Veteran Finally Gets Home of His Own

Steve Sacre left home at 17 to join the Army. He spent five and a half years in the service, serving 12 months as a gunner on a jeep escorting convoys in Vietnam.

In Vietnam, he used opium and pot "so [he] could climb up on that jeep every day because you knew someone was going to get blown up."

Since then, he has spent 32 of his 62 years behind bars, battling drug and alcohol addiction. The rest of his days have been spent either in homeless shelters, living under bushes or sleeping on the occasional friend's couch.

On a Friday in late October, he moved into an apartment, his first home in 45 years.
"This is my first real home," Sacre told the Albany Democrat Herald.

Mr. Sacre is one of many veterans who has battled addiction, homelessness and other issues. As we honor them on Veterans Day, it should be noted that veterans constitute as much as 25 percent of America's homeless population. The Veterans Administration has recently announced a $3 billion plan to help the more than 100,000 homeless veterans. For those who have served since September 2001, the unemployment rate is nearly double that of other veterans.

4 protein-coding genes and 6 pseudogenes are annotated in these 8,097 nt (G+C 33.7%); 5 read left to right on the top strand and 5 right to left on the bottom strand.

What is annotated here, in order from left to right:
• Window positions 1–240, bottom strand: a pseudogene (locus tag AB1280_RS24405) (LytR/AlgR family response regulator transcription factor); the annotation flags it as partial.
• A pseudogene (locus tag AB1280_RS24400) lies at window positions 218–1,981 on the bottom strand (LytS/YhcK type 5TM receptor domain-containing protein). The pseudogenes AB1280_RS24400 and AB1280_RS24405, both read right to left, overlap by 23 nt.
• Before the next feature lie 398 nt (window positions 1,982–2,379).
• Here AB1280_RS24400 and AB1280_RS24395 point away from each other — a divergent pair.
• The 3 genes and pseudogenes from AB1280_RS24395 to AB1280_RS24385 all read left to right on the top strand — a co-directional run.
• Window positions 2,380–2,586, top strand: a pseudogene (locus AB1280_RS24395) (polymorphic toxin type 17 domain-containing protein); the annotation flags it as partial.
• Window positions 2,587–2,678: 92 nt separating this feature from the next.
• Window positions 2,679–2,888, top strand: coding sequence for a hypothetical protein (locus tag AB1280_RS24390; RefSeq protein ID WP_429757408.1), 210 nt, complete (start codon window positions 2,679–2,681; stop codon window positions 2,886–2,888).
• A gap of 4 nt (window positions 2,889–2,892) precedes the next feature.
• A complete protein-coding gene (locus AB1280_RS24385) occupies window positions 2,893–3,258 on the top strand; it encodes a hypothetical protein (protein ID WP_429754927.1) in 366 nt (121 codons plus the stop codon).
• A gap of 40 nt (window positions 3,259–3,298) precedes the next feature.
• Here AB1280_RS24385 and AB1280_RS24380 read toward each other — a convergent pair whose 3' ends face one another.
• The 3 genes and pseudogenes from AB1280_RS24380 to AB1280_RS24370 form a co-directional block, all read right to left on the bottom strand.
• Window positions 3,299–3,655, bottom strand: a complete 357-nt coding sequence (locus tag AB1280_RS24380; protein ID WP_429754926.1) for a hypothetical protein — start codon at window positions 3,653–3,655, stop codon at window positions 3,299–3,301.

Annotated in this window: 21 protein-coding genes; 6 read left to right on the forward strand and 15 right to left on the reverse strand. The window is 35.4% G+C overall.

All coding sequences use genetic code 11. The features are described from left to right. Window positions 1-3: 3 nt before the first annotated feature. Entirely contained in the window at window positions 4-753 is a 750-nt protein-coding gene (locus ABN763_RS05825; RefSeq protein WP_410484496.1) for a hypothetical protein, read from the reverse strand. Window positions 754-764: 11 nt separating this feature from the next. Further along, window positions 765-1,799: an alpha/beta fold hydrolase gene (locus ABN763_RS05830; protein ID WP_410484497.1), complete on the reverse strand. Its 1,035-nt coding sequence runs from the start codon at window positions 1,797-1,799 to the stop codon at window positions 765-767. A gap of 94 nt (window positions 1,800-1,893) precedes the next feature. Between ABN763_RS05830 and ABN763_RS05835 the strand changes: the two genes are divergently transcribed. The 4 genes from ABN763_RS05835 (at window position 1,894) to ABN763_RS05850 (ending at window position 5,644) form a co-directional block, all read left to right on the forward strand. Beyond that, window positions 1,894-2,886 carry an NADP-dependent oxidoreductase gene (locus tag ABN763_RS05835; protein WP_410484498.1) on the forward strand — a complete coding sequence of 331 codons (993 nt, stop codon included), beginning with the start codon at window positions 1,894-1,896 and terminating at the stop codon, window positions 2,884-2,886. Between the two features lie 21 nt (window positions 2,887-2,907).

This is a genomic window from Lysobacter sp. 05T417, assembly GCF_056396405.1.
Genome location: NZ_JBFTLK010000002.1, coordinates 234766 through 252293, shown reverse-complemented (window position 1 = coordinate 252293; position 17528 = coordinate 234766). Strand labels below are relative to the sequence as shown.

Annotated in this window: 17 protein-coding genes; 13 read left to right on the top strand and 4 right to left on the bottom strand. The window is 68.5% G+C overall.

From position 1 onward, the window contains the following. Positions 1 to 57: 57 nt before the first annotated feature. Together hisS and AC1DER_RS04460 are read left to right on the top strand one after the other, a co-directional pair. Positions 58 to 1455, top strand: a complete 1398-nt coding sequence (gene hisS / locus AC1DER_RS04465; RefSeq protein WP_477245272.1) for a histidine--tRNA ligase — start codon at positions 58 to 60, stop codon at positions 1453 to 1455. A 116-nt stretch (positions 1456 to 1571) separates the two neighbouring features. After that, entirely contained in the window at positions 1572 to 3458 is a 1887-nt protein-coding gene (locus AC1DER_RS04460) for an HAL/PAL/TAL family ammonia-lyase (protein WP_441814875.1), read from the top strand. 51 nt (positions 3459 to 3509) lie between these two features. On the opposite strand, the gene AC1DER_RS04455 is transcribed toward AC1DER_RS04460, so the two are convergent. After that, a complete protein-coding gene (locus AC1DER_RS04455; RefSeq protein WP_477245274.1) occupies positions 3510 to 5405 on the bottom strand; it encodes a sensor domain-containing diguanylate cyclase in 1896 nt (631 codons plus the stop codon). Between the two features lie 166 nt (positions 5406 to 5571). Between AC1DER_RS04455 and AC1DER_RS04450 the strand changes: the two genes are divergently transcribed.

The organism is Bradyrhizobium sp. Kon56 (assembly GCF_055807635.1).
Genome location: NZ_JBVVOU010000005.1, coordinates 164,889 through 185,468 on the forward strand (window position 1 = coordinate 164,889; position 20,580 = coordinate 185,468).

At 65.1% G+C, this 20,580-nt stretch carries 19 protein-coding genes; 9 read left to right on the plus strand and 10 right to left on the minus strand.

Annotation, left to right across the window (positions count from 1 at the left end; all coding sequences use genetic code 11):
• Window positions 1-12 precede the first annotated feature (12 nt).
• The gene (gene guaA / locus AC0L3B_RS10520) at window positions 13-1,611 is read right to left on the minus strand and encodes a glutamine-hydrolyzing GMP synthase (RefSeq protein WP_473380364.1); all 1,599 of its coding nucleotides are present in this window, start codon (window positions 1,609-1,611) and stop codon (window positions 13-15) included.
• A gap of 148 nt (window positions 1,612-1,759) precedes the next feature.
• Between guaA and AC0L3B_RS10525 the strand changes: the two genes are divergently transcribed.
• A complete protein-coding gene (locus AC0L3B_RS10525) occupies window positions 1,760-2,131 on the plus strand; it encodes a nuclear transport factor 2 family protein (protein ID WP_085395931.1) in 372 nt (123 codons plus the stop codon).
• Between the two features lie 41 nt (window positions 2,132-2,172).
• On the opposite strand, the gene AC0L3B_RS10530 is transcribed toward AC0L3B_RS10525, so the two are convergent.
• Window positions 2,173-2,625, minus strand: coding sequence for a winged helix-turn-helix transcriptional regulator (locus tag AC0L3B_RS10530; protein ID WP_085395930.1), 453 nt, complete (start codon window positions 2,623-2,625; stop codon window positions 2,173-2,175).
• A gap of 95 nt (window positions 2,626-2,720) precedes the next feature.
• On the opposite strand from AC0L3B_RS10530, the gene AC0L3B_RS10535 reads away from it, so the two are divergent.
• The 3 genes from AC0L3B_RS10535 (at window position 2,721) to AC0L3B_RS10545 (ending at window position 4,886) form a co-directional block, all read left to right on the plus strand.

After leaving the military, Sacre returned to his hometown of Salem, Oregon, burglarizing drug stores for barbiturates and stimulants. In January 1974, he said he was involved in a shoot-out with Salem police, for which he served 10 years.

He will cover his $142-a-month rent with his Social Security Insurance checks. His only furniture in the living room (so far) are a webbed lawn chair, a stool and an old analog television set.

Sacre says he would still be on the streets if it were not for Judith Hamilton with the InReach Clinic in Albany and Robin Schaeffer, a program advisor for Senior Disabilities Services with the Oregon state Department of Human Services.

Sacre says he no longer uses drugs or alcohol; his days are mostly spent dealing with problems associated with cirrhosis of the liver. His doctors say he should have died months ago but, at least for now, he has a home of his own and friends who care enough to visit him there.

Source: Man homeless for about 45 years gets apartment via Huffington Post
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